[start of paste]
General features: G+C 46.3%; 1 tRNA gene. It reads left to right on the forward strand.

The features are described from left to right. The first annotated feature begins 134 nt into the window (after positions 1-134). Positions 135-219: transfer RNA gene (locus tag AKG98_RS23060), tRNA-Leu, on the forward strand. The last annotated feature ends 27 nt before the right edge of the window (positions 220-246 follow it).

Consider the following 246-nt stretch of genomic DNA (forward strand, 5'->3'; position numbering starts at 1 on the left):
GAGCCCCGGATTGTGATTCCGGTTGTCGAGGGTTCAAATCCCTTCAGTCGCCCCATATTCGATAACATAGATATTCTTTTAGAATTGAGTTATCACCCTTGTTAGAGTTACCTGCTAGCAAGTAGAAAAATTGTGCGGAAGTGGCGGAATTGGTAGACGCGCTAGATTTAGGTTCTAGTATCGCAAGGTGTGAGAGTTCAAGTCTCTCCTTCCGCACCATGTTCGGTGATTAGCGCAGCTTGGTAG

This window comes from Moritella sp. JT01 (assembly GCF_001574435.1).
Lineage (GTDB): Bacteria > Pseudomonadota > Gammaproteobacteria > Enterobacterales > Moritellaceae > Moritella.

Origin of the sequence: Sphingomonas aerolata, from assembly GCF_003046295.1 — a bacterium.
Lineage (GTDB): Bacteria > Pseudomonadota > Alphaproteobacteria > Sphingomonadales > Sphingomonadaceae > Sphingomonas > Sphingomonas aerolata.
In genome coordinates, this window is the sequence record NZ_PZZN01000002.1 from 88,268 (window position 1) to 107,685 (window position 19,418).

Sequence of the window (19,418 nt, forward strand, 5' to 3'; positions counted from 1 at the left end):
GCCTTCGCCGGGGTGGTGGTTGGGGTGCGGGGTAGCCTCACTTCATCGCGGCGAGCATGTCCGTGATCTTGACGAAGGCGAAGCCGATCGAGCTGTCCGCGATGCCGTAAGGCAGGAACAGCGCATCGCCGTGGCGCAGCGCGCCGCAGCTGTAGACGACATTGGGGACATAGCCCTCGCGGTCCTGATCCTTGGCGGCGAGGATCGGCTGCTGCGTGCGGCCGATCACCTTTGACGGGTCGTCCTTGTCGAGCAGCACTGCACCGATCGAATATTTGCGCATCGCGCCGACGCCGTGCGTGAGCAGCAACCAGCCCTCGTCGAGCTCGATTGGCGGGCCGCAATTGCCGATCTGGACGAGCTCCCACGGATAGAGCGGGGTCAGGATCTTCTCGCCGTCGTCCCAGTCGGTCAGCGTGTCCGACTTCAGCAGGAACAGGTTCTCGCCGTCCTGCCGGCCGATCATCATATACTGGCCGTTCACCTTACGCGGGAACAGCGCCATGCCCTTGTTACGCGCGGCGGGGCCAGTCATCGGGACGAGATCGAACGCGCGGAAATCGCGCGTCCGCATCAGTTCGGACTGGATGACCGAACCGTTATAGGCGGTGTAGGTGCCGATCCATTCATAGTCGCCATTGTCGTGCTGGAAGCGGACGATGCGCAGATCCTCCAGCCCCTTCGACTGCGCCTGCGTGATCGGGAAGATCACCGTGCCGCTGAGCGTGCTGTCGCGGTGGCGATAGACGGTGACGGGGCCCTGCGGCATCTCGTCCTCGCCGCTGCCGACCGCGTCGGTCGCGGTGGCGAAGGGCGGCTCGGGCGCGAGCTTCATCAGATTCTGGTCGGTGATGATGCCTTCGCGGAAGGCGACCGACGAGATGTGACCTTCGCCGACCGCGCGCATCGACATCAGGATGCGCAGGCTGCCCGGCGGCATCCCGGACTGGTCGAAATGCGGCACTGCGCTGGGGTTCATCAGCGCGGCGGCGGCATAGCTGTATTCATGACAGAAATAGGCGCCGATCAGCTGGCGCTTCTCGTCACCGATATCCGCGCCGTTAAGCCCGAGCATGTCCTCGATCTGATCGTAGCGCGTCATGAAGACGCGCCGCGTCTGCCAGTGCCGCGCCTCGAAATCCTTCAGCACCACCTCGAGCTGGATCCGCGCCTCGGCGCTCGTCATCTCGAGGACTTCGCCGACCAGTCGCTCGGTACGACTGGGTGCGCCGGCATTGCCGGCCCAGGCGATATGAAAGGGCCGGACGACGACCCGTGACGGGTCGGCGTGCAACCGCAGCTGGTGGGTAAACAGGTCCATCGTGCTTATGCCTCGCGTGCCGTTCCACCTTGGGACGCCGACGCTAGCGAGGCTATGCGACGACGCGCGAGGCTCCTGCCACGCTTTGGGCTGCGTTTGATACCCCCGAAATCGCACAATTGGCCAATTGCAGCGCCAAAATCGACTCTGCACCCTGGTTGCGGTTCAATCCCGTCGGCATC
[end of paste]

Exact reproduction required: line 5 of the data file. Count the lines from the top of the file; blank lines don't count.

This window comes from Moritella sp. JT01 (assembly GCF_001574435.1).